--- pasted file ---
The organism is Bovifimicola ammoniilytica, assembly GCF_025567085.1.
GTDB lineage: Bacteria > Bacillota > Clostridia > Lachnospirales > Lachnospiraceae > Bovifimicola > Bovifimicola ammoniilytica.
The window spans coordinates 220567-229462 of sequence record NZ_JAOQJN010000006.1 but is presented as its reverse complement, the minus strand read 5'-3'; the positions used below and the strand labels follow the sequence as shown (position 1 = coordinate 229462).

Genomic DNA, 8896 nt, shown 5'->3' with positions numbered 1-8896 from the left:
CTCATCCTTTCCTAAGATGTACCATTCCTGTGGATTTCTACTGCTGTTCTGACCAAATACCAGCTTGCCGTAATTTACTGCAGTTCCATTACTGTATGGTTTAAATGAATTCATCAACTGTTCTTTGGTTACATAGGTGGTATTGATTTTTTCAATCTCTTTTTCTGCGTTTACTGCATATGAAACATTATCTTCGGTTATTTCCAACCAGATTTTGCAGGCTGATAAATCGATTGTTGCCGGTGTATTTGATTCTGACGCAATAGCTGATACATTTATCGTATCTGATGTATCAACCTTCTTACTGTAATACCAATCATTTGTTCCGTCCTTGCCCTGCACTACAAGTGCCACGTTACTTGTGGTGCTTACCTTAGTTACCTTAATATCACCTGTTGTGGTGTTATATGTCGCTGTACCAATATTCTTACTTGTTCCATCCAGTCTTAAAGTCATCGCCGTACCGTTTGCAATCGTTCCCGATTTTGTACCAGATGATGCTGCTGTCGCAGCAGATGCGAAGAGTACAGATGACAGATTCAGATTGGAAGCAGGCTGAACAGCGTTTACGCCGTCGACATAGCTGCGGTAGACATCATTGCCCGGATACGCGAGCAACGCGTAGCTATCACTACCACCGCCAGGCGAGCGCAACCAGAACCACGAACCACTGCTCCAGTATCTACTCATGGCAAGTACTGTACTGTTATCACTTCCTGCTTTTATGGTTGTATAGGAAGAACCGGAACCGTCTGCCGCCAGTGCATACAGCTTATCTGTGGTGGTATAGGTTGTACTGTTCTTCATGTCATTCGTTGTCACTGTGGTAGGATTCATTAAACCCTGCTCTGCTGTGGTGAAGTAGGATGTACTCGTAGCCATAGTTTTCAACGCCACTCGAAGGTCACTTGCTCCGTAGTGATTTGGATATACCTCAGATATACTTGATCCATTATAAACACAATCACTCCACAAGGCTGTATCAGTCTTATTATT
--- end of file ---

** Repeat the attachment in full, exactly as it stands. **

The organism is Bovifimicola ammoniilytica, assembly GCF_025567085.1.
GTDB lineage: Bacteria > Bacillota > Clostridia > Lachnospirales > Lachnospiraceae > Bovifimicola > Bovifimicola ammoniilytica.
The window spans coordinates 220567-229462 of sequence record NZ_JAOQJN010000006.1 but is presented as its reverse complement, the minus strand read 5'-3'; the positions used below and the strand labels follow the sequence as shown (position 1 = coordinate 229462).

Genomic DNA, 8896 nt, shown 5'->3' with positions numbered 1-8896 from the left:
CTCATCCTTTCCTAAGATGTACCATTCCTGTGGATTTCTACTGCTGTTCTGACCAAATACCAGCTTGCCGTAATTTACTGCAGTTCCATTACTGTATGGTTTAAATGAATTCATCAACTGTTCTTTGGTTACATAGGTGGTATTGATTTTTTCAATCTCTTTTTCTGCGTTTACTGCATATGAAACATTATCTTCGGTTATTTCCAACCAGATTTTGCAGGCTGATAAATCGATTGTTGCCGGTGTATTTGATTCTGACGCAATAGCTGATACATTTATCGTATCTGATGTATCAACCTTCTTACTGTAATACCAATCATTTGTTCCGTCCTTGCCCTGCACTACAAGTGCCACGTTACTTGTGGTGCTTACCTTAGTTACCTTAATATCACCTGTTGTGGTGTTATATGTCGCTGTACCAATATTCTTACTTGTTCCATCCAGTCTTAAAGTCATCGCCGTACCGTTTGCAATCGTTCCCGATTTTGTACCAGATGATGCTGCTGTCGCAGCAGATGCGAAGAGTACAGATGACAGATTCAGATTGGAAGCAGGCTGAACAGCGTTTACGCCGTCGACATAGCTGCGGTAGACATCATTGCCCGGATACGCGAGCAACGCGTAGCTATCACTACCACCGCCAGGCGAGCGCAACCAGAACCACGAACCACTGCTCCAGTATCTACTCATGGCAAGTACTGTACTGTTATCACTTCCTGCTTTTATGGTTGTATAGGAAGAACCGGAACCGTCTGCCGCCAGTGCATACAGCTTATCTGTGGTGGTATAGGTTGTACTGTTCTTCATGTCATTCGTTGTCACTGTGGTAGGATTCATTAAACCCTGCTCTGCTGTGGTGAAGTAGGATGTACTCGTAGCCATAGTTTTCAACGCCACTCGAAGGTCACTTGCTCCGTAGTGATTTGGATATACCTCAGATATACTTGATCCATTATAAACACAATCACTCCACAAGGCTGTATCAGTCTTATTATT